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Special olympians train at rec center
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South Bryan County Recreation Center director Kay Green teaches Naveen Kormath soccer skills. - photo by Photo by Kim Wade

By Kim Wade

It’s Wednesday evening at 6 p.m. but the gym at the South Bryan County Recreation Center is empty.
“We usually have several kids here by now,” Kay Green, director of the rec center, says. She continues to set up the stereo and equipment for the scheduled indoor soccer practice for Special Olympics.
Green began weekly sports activities for athletes who qualify for Special Olympics a little over a year ago, but it seems she’s having trouble getting the word out.
“We are a certified site for Special Olympics and if we had more participants we could go to bigger events in Savannah and Statesboro, but we are still a small group,” Green says.
Any children ages 4 and up  are welcomed to come to the rec center on Wednesday night from 6-7 p.m. and enjoy sports ranging from indoor soccer to T-ball (there is no age cap so older athletes can participate).  The program is free of charge.
“I try to change the sport every four to six weeks,” Green explains. “But we are really more about having fun than turning the kids into serious athletes.”
The group may be small, but it becomes obvious as the athletes begin to arrive, it’s a very tight-knit group that resembles a family more than a team.
Kay looks out the door and sees Noah Maldonado, age 12, has arrived.
Noah runs onto the gym floor with arms outstretched.
“Ms. Kay!” he yells.
Green and volunteer Andy Galland stop setting up equipment and yell “Noah!” in unison.
Noah hugs Green and gives Galland a high five. But the hugs don’t stop there. Noah’s mother, Tabatha Lovitt, and his two younger sisters walk into the gym and more hugs follow.
Noah has been coming to the Special Olympic’s group for over a year and he knows the routine. He insists it’s time to set up the portable soccer goals and instructs Galland to help him.
“Ms. Kay, turn on the music,” Noah says.
Green heads toward the stereo, but Noah is distracted by the arrival of his teammate Naveen Kormath, age 19.
“Kormath!” everyone yells.
Kormath gives a smile and a wave and quickly heads to the metal basket of soccer balls at the far end of the gym.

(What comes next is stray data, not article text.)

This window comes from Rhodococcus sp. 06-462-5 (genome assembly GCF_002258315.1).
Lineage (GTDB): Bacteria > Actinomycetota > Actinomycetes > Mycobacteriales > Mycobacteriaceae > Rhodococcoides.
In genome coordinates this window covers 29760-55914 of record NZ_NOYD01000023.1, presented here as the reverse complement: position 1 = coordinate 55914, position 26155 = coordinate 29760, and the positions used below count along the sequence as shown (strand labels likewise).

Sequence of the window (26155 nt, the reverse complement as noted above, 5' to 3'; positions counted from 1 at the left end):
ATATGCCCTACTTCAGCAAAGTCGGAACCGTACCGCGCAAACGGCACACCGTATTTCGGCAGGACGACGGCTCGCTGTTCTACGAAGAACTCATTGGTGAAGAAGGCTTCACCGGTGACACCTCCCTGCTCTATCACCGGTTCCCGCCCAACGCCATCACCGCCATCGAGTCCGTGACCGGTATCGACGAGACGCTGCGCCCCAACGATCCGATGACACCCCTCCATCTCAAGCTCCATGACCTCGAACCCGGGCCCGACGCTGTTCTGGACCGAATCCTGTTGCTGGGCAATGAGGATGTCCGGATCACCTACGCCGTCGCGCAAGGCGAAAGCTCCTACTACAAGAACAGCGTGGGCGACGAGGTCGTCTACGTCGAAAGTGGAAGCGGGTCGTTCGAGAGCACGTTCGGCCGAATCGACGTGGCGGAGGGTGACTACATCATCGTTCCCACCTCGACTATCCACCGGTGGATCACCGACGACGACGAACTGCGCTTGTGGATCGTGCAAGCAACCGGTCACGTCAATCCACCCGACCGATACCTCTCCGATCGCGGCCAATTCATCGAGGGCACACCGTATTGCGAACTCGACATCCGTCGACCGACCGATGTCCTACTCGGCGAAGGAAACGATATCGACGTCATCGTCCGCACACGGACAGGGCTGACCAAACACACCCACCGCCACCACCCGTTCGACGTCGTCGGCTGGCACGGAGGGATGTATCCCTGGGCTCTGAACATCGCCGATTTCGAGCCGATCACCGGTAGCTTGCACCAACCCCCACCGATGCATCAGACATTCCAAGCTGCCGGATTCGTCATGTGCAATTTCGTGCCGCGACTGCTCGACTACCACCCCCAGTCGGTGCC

Noah claps and jumps up and down. “Music, music, music!” he yells.
“Okay, Noah, let’s warm-up,” Green says.
She begins each session with a little dance party.
“It’s a good way to warm-up their bodies and it gives them a chance to get comfortable with the group,” Green explains.
“Cha-Cha Slide” pipes through the speakers and everyone hits the dance floor, including the families.
Galland is working on his third week as a volunteer with the group, but he looks like he’s been a regular for a while.
A native of England, Galland explains everyone in town knows he loves participating in soccer with his children and someone asked him to come out and help Green with the indoor soccer program.
“I’ve never worked with Special Olympics before,” Galland says. “I love it and I love these kids. It’s so nice to be able to help out and it’s a lot of fun.”
Galland did admit he’s surprised more folks don’t come out to support the group.
“We have such a large soccer community here in Richmond Hill and I can’t believe more people don’t come out to work with these children,” he says. “Maybe they just don’t know we are here.”
Noah tells Galland it’s time to set up the orange cones around the gym. Noah points and Galland places the cone in the exact spot. It’s more of a game than serious set up and the two laugh when Noah puts the cones on his head.
Green is busy kicking and throwing the ball back and forth with Kormath.
“Here Kormath, watch me,” Green says.
She bounces the soccer ball on her head and Kormath mimics her moves. Kormath’s mother stands nearby and can only smile as she watches her son enjoy himself. Green sets a line of soccer balls on the floor and Kormath kicks every ball into the portable goals.
“Awesome!” Green yells. “I’m so proud of you today, Kormath.”
While Noah doesn’t seem as interested in kicking goals, his family enjoys playing indoor soccer in another corner of the gym.
Noah’s mother Tabatha Lovitt says the program is such an important part of their weekly routine.
“I love coming here,” she says. “This is perfect for Noah because he doesn’t like to stick to one activity and it’s okay for him to do that here.
“I don’t have to get a sitter for my two daughters to come here and I have time to give them one-on-one playtime while Noah is running around with the others.”
Lovitt adds that they are a military family and they have lived in Richmond Hill since December 2011.
“There aren’t any other activities I can put Noah in,” she says. “I don’t know what I would do without this program.”
The hour is almost over and everyone glistens with sweat.
“Ms. Kay, it’s time to go,” Noah says.
“Yes, Noah, it’s about time to quit,” she replies. “Are you ready to go?”
Noah shakes his head. “No,” he says. “I want to stay and wait for more kids to come.”
The Special Olympics group meets every Wednesday from 6-7 p.m. at the South Bryan Recreation Center on Timber Trail Drive. For more information to enroll as an athlete or a volunteer, please call Kay Green at 756-4456 or the main office at 756-4075.

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